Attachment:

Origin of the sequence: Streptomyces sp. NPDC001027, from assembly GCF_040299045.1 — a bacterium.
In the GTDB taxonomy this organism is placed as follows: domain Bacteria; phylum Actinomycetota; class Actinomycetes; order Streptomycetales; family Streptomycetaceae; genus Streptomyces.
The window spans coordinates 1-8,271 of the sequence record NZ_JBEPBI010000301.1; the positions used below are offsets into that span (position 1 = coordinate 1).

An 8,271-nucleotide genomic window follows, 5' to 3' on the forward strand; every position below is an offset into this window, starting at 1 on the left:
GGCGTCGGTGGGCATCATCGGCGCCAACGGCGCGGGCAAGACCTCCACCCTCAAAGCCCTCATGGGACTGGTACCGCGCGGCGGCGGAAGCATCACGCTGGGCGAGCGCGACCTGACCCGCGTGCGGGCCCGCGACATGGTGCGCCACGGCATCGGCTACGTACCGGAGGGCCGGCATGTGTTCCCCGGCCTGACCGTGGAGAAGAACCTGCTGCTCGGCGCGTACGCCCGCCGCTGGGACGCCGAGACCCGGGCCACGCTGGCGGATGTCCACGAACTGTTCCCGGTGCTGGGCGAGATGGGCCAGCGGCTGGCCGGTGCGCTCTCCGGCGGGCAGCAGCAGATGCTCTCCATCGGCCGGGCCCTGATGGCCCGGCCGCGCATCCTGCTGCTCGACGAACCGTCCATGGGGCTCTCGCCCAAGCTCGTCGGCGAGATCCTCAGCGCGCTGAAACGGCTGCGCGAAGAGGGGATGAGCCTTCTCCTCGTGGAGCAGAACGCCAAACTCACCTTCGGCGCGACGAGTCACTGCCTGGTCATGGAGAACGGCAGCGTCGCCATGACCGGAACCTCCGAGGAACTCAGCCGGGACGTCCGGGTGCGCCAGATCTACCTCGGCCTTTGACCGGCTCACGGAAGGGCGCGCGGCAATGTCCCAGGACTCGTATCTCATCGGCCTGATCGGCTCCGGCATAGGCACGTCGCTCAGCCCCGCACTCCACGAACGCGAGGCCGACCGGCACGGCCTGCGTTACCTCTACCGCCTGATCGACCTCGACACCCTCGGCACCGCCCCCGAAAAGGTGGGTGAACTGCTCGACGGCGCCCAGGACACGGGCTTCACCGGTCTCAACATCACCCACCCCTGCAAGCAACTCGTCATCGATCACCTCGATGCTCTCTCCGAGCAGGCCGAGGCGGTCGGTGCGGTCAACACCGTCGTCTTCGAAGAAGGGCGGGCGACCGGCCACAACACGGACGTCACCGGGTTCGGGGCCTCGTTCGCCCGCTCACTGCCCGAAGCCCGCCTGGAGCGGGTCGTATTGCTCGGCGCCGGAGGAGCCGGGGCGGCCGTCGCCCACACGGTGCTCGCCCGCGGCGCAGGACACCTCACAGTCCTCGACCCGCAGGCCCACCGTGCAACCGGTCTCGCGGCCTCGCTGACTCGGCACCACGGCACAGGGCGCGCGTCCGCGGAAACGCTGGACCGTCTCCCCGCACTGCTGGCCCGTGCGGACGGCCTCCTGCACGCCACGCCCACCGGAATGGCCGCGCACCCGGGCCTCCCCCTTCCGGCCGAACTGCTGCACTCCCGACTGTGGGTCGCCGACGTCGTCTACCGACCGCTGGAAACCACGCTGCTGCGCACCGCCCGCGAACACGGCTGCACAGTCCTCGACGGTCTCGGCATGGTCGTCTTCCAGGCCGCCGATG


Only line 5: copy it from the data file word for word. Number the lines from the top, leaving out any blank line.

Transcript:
GGCGTCGGTGGGCATCATCGGCGCCAACGGCGCGGGCAAGACCTCCACCCTCAAAGCCCTCATGGGACTGGTACCGCGCGGCGGCGGAAGCATCACGCTGGGCGAGCGCGACCTGACCCGCGTGCGGGCCCGCGACATGGTGCGCCACGGCATCGGCTACGTACCGGAGGGCCGGCATGTGTTCCCCGGCCTGACCGTGGAGAAGAACCTGCTGCTCGGCGCGTACGCCCGCCGCTGGGACGCCGAGACCCGGGCCACGCTGGCGGATGTCCACGAACTGTTCCCGGTGCTGGGCGAGATGGGCCAGCGGCTGGCCGGTGCGCTCTCCGGCGGGCAGCAGCAGATGCTCTCCATCGGCCGGGCCCTGATGGCCCGGCCGCGCATCCTGCTGCTCGACGAACCGTCCATGGGGCTCTCGCCCAAGCTCGTCGGCGAGATCCTCAGCGCGCTGAAACGGCTGCGCGAAGAGGGGATGAGCCTTCTCCTCGTGGAGCAGAACGCCAAACTCACCTTCGGCGCGACGAGTCACTGCCTGGTCATGGAGAACGGCAGCGTCGCCATGACCGGAACCTCCGAGGAACTCAGCCGGGACGTCCGGGTGCGCCAGATCTACCTCGGCCTTTGACCGGCTCACGGAAGGGCGCGCGGCAATGTCCCAGGACTCGTATCTCATCGGCCTGATCGGCTCCGGCATAGGCACGTCGCTCAGCCCCGCACTCCACGAACGCGAGGCCGACCGGCACGGCCTGCGTTACCTCTACCGCCTGATCGACCTCGACACCCTCGGCACCGCCCCCGAAAAGGTGGGTGAACTGCTCGACGGCGCCCAGGACACGGGCTTCACCGGTCTCAACATCACCCACCCCTGCAAGCAACTCGTCATCGATCACCTCGATGCTCTCTCCGAGCAGGCCGAGGCGGTCGGTGCGGTCAACACCGTCGTCTTCGAAGAAGGGCGGGCGACCGGCCACAACACGGACGTCACCGGGTTCGGGGCCTCGTTCGCCCGCTCACTGCCCGAAGCCCGCCTGGAGCGGGTCGTATTGCTCGGCGCCGGAGGAGCCGGGGCGGCCGTCGCCCACACGGTGCTCGCCCGCGGCGCAGGACACCTCACAGTCCTCGACCCGCAGGCCCACCGTGCAACCGGTCTCGCGGCCTCGCTGACTCGGCACCACGGCACAGGGCGCGCGTCCGCGGAAACGCTGGACCGTCTCCCCGCACTGCTGGCCCGTGCGGACGGCCTCCTGCACGCCACGCCCACCGGAATGGCCGCGCACCCGGGCCTCCCCCTTCCGGCCGAACTGCTGCACTCCCGACTGTGGGTCGCCGACGTCGTCTACCGACCGCTGGAAACCACGCTGCTGCGCACCGCCCGCGAACACGGCTGCACAGTCCTCGACGGTCTCGGCATGGTCGTCTTCCAGGCCGCCGATG